Microsoft Does About-Face, Debuts $25 Phone
Microsoft is doing away with Nokia's low-end feature phones, but it still sees life left in the ultra low end, as evidenced by its new product launch Monday.
The software-giant-turned-phone-maker introduced the Nokia 130, a €19 ($25 US) phone aimed at first-time phone buyers in emerging markets. The device lacks an Internet connection and will run Nokia's own operating system, not the Asha OS that Microsoft Corp. (Nasdaq: MSFT) said it was scrapping in favor of the Android variant Nokia X. (See Microsoft to Axe 12,500 Ex-Nokia Employees.)
The device also includes a video and music player and, impressively, battery life of up to 36 days standby for the single SIM version, or 26 days for the dual-SIM version. See the video below for a quick look at the device in its red, black and white glory.
The Nokia 130 will begin shipping in the third quarter in China, Egypt, India, Indonesia, Kenya, Nigeria, Pakistan, the Philippines and Vietnam.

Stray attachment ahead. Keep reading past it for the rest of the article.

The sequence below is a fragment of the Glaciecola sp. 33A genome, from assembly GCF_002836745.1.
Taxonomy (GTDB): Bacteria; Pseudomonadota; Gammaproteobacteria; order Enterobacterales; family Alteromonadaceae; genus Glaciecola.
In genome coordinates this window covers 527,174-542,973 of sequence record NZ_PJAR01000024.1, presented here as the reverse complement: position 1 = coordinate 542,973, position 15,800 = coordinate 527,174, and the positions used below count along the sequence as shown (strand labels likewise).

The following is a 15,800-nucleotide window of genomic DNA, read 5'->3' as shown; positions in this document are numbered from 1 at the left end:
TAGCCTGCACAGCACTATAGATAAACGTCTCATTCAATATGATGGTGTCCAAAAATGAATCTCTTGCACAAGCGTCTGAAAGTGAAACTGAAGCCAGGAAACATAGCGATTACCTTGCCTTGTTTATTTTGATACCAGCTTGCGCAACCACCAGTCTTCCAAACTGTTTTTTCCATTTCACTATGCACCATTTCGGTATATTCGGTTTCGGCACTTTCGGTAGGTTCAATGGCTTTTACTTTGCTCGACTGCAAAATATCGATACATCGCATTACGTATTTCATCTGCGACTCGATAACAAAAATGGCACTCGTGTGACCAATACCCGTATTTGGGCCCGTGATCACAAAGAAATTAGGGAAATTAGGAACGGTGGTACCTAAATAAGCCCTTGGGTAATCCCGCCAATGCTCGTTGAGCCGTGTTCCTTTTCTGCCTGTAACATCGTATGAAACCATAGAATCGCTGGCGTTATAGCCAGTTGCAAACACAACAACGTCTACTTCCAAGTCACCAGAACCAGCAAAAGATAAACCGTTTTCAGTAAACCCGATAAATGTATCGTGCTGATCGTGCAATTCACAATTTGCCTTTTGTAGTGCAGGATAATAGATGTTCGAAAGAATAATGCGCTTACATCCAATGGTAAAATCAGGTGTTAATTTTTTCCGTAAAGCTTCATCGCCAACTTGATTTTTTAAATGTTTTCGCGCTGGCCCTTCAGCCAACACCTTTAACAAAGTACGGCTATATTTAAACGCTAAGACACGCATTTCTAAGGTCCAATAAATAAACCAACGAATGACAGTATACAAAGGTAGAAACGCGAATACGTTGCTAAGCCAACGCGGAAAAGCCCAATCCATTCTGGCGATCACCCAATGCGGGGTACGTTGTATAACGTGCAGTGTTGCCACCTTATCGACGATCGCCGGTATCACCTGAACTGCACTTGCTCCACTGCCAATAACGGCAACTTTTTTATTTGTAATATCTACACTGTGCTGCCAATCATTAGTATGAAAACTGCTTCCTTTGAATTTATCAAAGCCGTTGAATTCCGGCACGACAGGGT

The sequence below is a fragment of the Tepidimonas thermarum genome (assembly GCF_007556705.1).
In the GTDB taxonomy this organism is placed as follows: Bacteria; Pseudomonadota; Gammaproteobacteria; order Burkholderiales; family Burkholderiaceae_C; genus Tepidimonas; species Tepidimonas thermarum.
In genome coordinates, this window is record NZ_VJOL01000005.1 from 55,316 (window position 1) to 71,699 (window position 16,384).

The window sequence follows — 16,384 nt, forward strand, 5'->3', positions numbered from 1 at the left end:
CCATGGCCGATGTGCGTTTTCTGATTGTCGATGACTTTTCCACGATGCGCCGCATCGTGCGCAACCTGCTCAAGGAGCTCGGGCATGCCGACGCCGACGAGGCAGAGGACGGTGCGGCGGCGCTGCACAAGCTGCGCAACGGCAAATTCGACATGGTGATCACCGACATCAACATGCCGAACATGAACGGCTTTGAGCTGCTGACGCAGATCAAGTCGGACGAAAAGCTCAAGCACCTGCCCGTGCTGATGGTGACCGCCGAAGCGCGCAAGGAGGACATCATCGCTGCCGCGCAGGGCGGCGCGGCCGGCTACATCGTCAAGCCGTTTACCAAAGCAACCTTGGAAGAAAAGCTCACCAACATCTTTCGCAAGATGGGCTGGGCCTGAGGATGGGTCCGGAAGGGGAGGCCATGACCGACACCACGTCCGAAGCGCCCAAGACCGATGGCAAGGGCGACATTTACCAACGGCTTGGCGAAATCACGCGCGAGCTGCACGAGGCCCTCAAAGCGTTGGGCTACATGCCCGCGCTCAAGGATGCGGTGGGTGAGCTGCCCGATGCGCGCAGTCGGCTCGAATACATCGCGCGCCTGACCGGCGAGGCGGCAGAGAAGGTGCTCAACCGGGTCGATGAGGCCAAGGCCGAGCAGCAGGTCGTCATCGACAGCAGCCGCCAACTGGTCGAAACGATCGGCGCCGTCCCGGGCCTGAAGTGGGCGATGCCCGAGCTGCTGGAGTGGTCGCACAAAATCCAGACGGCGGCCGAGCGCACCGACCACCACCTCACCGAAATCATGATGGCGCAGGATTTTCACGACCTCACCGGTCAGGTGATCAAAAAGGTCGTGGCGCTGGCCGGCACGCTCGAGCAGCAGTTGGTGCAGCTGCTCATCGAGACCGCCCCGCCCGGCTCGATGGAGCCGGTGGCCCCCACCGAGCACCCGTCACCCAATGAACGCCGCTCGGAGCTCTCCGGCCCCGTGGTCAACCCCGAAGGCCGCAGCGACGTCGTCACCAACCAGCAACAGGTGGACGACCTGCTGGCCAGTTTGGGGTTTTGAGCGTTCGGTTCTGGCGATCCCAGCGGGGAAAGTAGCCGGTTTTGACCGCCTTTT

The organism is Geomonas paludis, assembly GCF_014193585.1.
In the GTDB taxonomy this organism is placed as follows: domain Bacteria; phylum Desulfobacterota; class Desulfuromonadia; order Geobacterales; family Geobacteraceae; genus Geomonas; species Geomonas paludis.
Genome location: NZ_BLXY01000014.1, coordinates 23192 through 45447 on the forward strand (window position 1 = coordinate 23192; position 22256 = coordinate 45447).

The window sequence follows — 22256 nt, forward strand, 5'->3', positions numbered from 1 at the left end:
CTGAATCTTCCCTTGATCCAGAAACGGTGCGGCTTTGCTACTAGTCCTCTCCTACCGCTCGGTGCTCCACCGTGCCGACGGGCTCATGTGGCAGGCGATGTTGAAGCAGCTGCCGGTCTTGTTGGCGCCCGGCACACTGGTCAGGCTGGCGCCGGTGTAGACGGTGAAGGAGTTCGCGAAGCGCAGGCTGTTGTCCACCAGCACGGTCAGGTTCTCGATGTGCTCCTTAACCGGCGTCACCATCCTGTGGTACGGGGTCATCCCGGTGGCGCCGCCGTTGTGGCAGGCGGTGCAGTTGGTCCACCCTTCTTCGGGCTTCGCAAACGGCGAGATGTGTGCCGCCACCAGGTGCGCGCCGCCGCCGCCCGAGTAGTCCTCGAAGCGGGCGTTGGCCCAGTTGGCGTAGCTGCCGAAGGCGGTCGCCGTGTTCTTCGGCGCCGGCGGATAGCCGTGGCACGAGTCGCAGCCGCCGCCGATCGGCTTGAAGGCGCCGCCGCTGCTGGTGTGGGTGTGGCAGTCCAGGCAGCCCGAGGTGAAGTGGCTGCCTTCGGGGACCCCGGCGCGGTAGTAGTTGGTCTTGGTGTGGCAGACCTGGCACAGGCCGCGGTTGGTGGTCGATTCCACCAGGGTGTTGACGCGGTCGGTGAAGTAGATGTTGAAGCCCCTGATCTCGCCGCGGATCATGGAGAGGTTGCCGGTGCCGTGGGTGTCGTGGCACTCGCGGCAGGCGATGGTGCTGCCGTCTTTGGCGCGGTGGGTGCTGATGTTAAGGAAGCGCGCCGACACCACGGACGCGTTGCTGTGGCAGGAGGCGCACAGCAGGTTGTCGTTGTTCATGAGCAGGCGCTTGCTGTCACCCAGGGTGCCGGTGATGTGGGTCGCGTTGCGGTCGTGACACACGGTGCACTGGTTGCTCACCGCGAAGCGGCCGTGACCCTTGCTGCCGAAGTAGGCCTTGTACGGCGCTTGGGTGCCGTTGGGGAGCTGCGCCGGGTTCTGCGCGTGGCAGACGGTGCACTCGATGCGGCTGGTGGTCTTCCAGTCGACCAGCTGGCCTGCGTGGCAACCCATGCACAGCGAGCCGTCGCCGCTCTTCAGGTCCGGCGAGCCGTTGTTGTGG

Unlike Nokia, which focused on hardware sales, Microsoft is all about selling its services. With these low-end devices, it's hoping to bring on board first-time device users and eventually get them using Microsoft services such as Bing and OneDrive. The strategy makes some sense, although it is a bit hard to follow, given that the 130 is very much a Nokia-branded device and (in this version, at least) doesn't even connect to the Internet.
The move also represents an about-face for the company, as it recently told employees (those it didn't axe) that it would focus entirely on Windows Phone and stop updating its basic feature phones. The newly married Microsoft-Nokia is still clearly working out what its focus will be and just how low it will go. (See Microsoft Poaches Top Qualcomm Exec.)
— Sarah Reedy, Senior Editor, Light Reading